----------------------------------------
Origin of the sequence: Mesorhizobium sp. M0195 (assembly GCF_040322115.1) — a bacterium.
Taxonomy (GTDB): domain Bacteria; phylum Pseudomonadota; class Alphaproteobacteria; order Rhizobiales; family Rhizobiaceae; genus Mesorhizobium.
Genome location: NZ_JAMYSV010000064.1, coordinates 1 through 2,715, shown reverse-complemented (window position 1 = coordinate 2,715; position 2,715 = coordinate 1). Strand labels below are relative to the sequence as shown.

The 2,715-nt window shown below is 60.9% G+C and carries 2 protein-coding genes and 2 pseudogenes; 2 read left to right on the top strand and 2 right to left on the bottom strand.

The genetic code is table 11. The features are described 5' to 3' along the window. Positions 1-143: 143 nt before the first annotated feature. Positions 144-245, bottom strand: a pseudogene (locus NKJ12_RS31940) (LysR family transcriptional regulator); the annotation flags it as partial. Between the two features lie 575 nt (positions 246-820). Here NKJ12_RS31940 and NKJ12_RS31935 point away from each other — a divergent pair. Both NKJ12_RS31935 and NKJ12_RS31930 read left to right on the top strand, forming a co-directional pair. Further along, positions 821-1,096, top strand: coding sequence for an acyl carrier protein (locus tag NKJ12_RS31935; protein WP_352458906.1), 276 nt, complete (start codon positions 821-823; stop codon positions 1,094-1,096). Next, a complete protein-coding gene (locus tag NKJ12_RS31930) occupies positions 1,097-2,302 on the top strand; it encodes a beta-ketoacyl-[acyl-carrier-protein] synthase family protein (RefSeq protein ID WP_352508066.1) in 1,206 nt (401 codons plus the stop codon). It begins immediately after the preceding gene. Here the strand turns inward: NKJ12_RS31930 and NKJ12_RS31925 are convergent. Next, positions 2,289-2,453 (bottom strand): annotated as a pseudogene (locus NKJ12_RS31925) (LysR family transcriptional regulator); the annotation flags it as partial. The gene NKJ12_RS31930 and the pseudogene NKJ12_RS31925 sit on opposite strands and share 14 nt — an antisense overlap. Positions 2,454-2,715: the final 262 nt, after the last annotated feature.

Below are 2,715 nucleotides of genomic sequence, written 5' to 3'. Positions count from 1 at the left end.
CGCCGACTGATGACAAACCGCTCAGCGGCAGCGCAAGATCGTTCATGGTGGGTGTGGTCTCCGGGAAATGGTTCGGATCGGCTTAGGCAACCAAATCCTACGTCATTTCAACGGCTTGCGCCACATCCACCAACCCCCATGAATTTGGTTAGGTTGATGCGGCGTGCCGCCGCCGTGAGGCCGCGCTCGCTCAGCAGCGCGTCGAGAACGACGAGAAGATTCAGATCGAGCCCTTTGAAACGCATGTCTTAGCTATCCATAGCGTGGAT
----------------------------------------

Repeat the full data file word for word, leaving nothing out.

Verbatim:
Origin of the sequence: Mesorhizobium sp. M0195 (assembly GCF_040322115.1) — a bacterium.
Taxonomy (GTDB): domain Bacteria; phylum Pseudomonadota; class Alphaproteobacteria; order Rhizobiales; family Rhizobiaceae; genus Mesorhizobium.
Genome location: NZ_JAMYSV010000064.1, coordinates 1 through 2,715, shown reverse-complemented (window position 1 = coordinate 2,715; position 2,715 = coordinate 1). Strand labels below are relative to the sequence as shown.

The 2,715-nt window shown below is 60.9% G+C and carries 2 protein-coding genes and 2 pseudogenes; 2 read left to right on the top strand and 2 right to left on the bottom strand.

The genetic code is table 11. The features are described 5' to 3' along the window. Positions 1-143: 143 nt before the first annotated feature. Positions 144-245, bottom strand: a pseudogene (locus NKJ12_RS31940) (LysR family transcriptional regulator); the annotation flags it as partial. Between the two features lie 575 nt (positions 246-820). Here NKJ12_RS31940 and NKJ12_RS31935 point away from each other — a divergent pair. Both NKJ12_RS31935 and NKJ12_RS31930 read left to right on the top strand, forming a co-directional pair. Further along, positions 821-1,096, top strand: coding sequence for an acyl carrier protein (locus tag NKJ12_RS31935; protein WP_352458906.1), 276 nt, complete (start codon positions 821-823; stop codon positions 1,094-1,096). Next, a complete protein-coding gene (locus tag NKJ12_RS31930) occupies positions 1,097-2,302 on the top strand; it encodes a beta-ketoacyl-[acyl-carrier-protein] synthase family protein (RefSeq protein ID WP_352508066.1) in 1,206 nt (401 codons plus the stop codon). It begins immediately after the preceding gene. Here the strand turns inward: NKJ12_RS31930 and NKJ12_RS31925 are convergent. Next, positions 2,289-2,453 (bottom strand): annotated as a pseudogene (locus NKJ12_RS31925) (LysR family transcriptional regulator); the annotation flags it as partial. The gene NKJ12_RS31930 and the pseudogene NKJ12_RS31925 sit on opposite strands and share 14 nt — an antisense overlap. Positions 2,454-2,715: the final 262 nt, after the last annotated feature.

Below are 2,715 nucleotides of genomic sequence, written 5' to 3'. Positions count from 1 at the left end.
CGCCGACTGATGACAAACCGCTCAGCGGCAGCGCAAGATCGTTCATGGTGGGTGTGGTCTCCGGGAAATGGTTCGGATCGGCTTAGGCAACCAAATCCTACGTCATTTCAACGGCTTGCGCCACATCCACCAACCCCCATGAATTTGGTTAGGTTGATGCGGCGTGCCGCCGCCGTGAGGCCGCGCTCGCTCAGCAGCGCGTCGAGAACGACGAGAAGATTCAGATCGAGCCCTTTGAAACGCATGTCTTAGCTATCCATAGCGTGGAT